Shipper Symposium Breakout: Demystifying Resistance to Change
At Transplace’s 15th Annual Shipper Symposium, change management expert Marcelino Sánchez shared some excellent insight into cultural inertia, organizational gravity and strategies for effective implementation and sustainable change. He asked a number of critical questions for today’s organizations that are trying to implement change, including: What’s wrong with the current paradigm? What can we do about it to implement and sustain effective change? For Transplace, that question also extends to: how can we help our customers integrate change into their organization? Here are some of the key points Sánchez shared with the audience.
According to a study by Towers Watson, most change fails to deliver the expected results. In fact, only 55% of change is initially successful, and only 25% is successful in the long run. However, failure is not inevitable. One of the first things we can do is realize that “resistance” is most often a label we use to blame others for our inability to influence their behavior. It is fundamental physics: for every action, there is an equal and opposite reaction, and we can apply this when understanding resistance to organizational change.
“People resist change” is a common but inaccurate axiom in project implementation that often results in responses that elicit the very resistance we try to minimize. Change really is all about people, so when it comes to implementing change in an organization, it’s important to look at ourselves and how we are leading the change. Are we effectively communicating the “why” of change? Oftentimes, the “what” gets communicated quite easily, but we’re not communicating the “why?”, which leads to confusion, fear and resistance.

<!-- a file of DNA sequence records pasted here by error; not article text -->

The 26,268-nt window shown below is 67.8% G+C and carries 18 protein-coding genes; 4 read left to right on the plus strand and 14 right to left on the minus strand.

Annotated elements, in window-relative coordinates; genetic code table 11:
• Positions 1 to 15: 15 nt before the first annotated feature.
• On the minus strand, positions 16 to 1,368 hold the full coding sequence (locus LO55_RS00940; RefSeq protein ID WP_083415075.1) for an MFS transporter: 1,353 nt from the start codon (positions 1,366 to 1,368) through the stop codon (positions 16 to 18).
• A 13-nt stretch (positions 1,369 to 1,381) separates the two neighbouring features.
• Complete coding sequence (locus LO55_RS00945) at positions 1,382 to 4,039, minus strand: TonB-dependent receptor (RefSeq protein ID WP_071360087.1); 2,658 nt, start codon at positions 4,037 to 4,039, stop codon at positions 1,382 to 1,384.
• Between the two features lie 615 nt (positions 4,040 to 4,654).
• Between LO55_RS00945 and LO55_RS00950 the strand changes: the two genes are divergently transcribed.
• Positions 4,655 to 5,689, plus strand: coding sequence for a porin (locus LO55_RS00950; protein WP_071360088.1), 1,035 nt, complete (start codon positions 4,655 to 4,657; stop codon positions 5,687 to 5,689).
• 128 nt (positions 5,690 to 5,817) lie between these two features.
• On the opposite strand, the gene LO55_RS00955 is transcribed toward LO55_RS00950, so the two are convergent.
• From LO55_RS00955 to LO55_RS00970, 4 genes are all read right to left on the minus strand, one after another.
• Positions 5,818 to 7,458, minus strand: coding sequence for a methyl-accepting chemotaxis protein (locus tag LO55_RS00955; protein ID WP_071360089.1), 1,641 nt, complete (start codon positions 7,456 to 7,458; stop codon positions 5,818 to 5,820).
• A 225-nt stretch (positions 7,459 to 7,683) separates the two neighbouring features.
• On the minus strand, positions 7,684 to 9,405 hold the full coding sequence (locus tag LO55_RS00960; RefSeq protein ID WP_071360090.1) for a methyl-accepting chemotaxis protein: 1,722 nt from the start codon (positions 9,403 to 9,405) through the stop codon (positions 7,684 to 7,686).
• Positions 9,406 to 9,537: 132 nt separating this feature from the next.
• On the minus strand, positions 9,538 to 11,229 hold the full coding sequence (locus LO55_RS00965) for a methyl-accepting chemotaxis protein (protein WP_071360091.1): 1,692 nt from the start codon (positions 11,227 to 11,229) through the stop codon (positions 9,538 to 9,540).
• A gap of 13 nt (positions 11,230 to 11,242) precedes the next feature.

You create acceptance by removing the factors that cause fear and anxiety through clear and timely communication from sources that people can trust. This is most effectively done through early and meaningful involvement of those impacted by the change.
Disrupting the status quo also requires that people become involved early and often. Asking the right questions and encouraging open and candid conversations can challenge old assumptions and behaviors. As you change conversations across the organization, you can overcome one of the most elusive reasons for a lack of meaningful change: cultural inertia.
And if you want to truly change the behavior and mindset of your people, you also have to align the right systems within your organization to reinforce the desired alterations and behaviors that help ensure sustainable change. Keep in mind that anytime you introduce change, you can expect a drop in organizational performance – so plan for that.
Here are some other tips Sánchez shared to overcome “resistance” and implement successful change in your organization:
- Challenge your assumptions about resistance
- When people push back, do not blame them. They are pushing back for a reason.
- Listen and pay attention!
- Provide evidence for the change that will increase trust and confidence in the change
- Involve your people in various meaningful ways
Want to know more? The video here goes more in-depth into some helpful strategies for creating an environment that is more accepting of change in your organization.
How does your organization go about implementing important change?